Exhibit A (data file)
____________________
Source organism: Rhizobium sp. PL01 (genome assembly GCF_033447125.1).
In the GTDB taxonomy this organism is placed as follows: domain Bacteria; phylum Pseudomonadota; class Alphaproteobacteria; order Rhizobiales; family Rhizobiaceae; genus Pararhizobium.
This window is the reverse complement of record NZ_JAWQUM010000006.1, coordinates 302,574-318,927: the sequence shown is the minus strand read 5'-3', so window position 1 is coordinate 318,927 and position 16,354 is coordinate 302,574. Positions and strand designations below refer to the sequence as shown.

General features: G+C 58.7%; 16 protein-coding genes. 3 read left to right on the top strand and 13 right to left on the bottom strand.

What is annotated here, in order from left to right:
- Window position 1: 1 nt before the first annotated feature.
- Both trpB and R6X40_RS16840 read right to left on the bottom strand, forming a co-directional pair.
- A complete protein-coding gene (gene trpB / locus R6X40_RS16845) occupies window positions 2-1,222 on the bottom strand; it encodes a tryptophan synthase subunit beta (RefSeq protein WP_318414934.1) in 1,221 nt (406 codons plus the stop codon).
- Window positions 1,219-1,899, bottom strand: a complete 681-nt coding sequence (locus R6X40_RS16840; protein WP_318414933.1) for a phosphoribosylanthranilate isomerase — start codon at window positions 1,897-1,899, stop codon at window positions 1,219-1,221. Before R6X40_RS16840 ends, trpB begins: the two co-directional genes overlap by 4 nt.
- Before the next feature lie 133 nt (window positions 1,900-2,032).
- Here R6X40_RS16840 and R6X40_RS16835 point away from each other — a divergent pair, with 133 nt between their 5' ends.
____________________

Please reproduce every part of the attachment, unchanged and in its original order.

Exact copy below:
Source organism: Rhizobium sp. PL01 (genome assembly GCF_033447125.1).
In the GTDB taxonomy this organism is placed as follows: domain Bacteria; phylum Pseudomonadota; class Alphaproteobacteria; order Rhizobiales; family Rhizobiaceae; genus Pararhizobium.
This window is the reverse complement of record NZ_JAWQUM010000006.1, coordinates 302,574-318,927: the sequence shown is the minus strand read 5'-3', so window position 1 is coordinate 318,927 and position 16,354 is coordinate 302,574. Positions and strand designations below refer to the sequence as shown.

General features: G+C 58.7%; 16 protein-coding genes. 3 read left to right on the top strand and 13 right to left on the bottom strand.

What is annotated here, in order from left to right:
- Window position 1: 1 nt before the first annotated feature.
- Both trpB and R6X40_RS16840 read right to left on the bottom strand, forming a co-directional pair.
- A complete protein-coding gene (gene trpB / locus R6X40_RS16845) occupies window positions 2-1,222 on the bottom strand; it encodes a tryptophan synthase subunit beta (RefSeq protein WP_318414934.1) in 1,221 nt (406 codons plus the stop codon).
- Window positions 1,219-1,899, bottom strand: a complete 681-nt coding sequence (locus R6X40_RS16840; protein WP_318414933.1) for a phosphoribosylanthranilate isomerase — start codon at window positions 1,897-1,899, stop codon at window positions 1,219-1,221. Before R6X40_RS16840 ends, trpB begins: the two co-directional genes overlap by 4 nt.
- Before the next feature lie 133 nt (window positions 1,900-2,032).
- Here R6X40_RS16840 and R6X40_RS16835 point away from each other — a divergent pair, with 133 nt between their 5' ends.